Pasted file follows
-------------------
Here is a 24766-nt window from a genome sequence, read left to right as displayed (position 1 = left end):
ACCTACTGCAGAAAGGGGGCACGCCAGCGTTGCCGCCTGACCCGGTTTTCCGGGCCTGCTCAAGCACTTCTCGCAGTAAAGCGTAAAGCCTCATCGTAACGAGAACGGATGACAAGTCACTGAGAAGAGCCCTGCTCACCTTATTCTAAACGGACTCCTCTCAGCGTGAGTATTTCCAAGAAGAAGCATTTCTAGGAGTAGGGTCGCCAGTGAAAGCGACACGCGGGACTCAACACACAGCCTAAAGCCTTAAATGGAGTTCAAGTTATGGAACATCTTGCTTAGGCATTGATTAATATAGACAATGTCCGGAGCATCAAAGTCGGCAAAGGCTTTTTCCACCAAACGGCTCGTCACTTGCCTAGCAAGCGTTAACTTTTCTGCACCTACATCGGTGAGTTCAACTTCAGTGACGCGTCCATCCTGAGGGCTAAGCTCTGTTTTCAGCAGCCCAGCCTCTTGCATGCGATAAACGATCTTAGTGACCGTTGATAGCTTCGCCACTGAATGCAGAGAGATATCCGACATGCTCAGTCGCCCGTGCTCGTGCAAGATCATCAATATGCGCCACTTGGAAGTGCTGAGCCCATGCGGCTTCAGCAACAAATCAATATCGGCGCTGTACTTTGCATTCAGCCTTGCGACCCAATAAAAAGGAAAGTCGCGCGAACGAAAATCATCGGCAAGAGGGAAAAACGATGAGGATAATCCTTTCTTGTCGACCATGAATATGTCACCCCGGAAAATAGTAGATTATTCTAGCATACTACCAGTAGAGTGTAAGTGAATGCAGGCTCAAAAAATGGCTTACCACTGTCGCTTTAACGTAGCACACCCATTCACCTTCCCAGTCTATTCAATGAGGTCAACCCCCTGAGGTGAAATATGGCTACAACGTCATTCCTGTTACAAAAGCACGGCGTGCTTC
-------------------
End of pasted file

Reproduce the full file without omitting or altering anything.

Here is a 24766-nt window from a genome sequence, read left to right as displayed (position 1 = left end):
ACCTACTGCAGAAAGGGGGCACGCCAGCGTTGCCGCCTGACCCGGTTTTCCGGGCCTGCTCAAGCACTTCTCGCAGTAAAGCGTAAAGCCTCATCGTAACGAGAACGGATGACAAGTCACTGAGAAGAGCCCTGCTCACCTTATTCTAAACGGACTCCTCTCAGCGTGAGTATTTCCAAGAAGAAGCATTTCTAGGAGTAGGGTCGCCAGTGAAAGCGACACGCGGGACTCAACACACAGCCTAAAGCCTTAAATGGAGTTCAAGTTATGGAACATCTTGCTTAGGCATTGATTAATATAGACAATGTCCGGAGCATCAAAGTCGGCAAAGGCTTTTTCCACCAAACGGCTCGTCACTTGCCTAGCAAGCGTTAACTTTTCTGCACCTACATCGGTGAGTTCAACTTCAGTGACGCGTCCATCCTGAGGGCTAAGCTCTGTTTTCAGCAGCCCAGCCTCTTGCATGCGATAAACGATCTTAGTGACCGTTGATAGCTTCGCCACTGAATGCAGAGAGATATCCGACATGCTCAGTCGCCCGTGCTCGTGCAAGATCATCAATATGCGCCACTTGGAAGTGCTGAGCCCATGCGGCTTCAGCAACAAATCAATATCGGCGCTGTACTTTGCATTCAGCCTTGCGACCCAATAAAAAGGAAAGTCGCGCGAACGAAAATCATCGGCAAGAGGGAAAAACGATGAGGATAATCCTTTCTTGTCGACCATGAATATGTCACCCCGGAAAATAGTAGATTATTCTAGCATACTACCAGTAGAGTGTAAGTGAATGCAGGCTCAAAAAATGGCTTACCACTGTCGCTTTAACGTAGCACACCCATTCACCTTCCCAGTCTATTCAATGAGGTCAACCCCCTGAGGTGAAATATGGCTACAACGTCATTCCTGTTACAAAAGCACGGCGTGCTTC